- Resorption Research data on this topic is quite contradictory.Long term resorption rates (5 years or more) are reported from 1 to 75%. The amount of resorption may be mild-medium-complete. Frankly, some studies do not reflect the truth in my opinion.


According to the experience of my friends who honestly share results of observations and my own experience, there is 30-50% resorption in the long term. It is not possible to foresee the resorption process for each patient individually. Resorption is most pronounced in grafts used as structural support. Although there is resorption in the grafts used for camouflage, the resorbed cartilage is replaced by fibrous tissue, so we don’t observe the loss of volume.
For these reasons, I always recommend using the patient's own cartilage for low nasal tip or saddle nose deformity.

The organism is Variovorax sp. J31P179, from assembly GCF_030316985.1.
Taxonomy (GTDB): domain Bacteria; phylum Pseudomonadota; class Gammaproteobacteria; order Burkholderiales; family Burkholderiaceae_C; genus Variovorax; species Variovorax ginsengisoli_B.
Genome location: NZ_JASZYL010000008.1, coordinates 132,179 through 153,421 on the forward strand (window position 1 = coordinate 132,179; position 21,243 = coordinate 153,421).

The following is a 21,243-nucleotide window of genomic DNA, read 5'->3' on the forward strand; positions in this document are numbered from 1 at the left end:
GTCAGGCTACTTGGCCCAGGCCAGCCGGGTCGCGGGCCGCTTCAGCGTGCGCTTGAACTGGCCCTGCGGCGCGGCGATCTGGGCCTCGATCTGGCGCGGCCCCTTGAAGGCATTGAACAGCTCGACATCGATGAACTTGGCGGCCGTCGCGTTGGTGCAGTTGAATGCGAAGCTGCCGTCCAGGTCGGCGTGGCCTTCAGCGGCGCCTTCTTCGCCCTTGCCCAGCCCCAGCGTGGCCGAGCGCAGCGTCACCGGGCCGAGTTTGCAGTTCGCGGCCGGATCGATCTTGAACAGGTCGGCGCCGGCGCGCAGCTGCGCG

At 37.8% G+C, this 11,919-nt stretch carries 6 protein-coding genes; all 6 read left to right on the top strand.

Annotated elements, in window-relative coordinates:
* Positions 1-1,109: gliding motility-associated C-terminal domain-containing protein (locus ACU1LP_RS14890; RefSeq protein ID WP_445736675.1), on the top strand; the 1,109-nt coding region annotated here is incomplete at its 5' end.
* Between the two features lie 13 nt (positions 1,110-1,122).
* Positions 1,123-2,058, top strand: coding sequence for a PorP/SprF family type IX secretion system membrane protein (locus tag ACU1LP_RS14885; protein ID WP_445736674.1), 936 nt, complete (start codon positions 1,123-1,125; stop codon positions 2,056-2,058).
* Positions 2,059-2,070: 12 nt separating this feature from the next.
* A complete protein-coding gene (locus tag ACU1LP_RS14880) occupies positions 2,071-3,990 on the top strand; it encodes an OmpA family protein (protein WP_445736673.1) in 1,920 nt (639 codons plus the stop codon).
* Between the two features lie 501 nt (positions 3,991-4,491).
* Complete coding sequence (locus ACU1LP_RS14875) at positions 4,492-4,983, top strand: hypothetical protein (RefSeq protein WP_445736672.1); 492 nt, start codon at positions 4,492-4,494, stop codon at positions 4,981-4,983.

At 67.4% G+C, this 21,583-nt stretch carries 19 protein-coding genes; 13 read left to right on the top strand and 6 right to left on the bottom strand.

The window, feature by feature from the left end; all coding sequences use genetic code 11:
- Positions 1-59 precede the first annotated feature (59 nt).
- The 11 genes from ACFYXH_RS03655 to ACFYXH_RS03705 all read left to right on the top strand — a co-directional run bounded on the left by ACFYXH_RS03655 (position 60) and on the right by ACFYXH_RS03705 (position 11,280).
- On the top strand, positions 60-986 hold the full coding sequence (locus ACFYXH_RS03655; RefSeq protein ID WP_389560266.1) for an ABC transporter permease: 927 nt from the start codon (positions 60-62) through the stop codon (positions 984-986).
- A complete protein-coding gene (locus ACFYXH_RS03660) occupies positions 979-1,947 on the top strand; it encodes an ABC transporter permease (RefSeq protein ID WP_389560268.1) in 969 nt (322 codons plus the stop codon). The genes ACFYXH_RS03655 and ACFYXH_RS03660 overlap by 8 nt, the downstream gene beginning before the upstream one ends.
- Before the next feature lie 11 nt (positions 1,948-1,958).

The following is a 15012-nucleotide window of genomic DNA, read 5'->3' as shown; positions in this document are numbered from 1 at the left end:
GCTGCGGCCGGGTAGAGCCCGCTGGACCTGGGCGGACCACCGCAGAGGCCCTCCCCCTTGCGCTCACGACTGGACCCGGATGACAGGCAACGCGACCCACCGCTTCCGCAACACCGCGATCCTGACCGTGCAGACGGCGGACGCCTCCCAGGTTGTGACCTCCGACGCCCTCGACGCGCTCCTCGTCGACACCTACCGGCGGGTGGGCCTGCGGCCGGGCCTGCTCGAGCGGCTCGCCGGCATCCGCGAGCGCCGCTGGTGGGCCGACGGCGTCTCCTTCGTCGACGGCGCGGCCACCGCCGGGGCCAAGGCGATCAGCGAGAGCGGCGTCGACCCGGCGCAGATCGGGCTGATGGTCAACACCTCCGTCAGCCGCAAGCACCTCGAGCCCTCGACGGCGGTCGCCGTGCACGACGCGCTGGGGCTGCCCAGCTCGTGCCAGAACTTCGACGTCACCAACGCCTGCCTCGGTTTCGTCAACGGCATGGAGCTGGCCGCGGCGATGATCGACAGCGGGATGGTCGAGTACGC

- Infection; It can be seen between 1-9% and often can be controlled with antibiotics. Rarely, it may be required to remove the graft.


- Deformation; Deformation happens rarely, mostly if it was used the central part of the cartilage or grafts were prepared with the oblique split method. It should be kept in saline for about 45 minutes and checked.


- Displacement; Rare


-Ossification; Rare


There is no HIV or Prion infection due to cadaveric cartilage reported in the researches. However, the fact that prion infection (the causative agent of mad cow disease) is very difficult to detect may be one of the reasons why it has not been reported.

Implants are synthetic materials. 

Implants used in revision rhinoplasty: Silicone Gore-Tex, Medpor and PDS. Synthetic implants are not preferred in our country, Europe and America due to the high rate of complications and the fact that these complications persist throughout life, regardless of the postoperative period.
It is especially used in Asian Nose type to raise the nasal dorsum.


To sum up; in rhinoplasty and revision rhinoplasty, I recommend using septal, conchal or the person's own rib cartilages if cartilage grafts are needed.

More detailed information about Revision Rhinoplasty www.revizyonrinoplasti.com.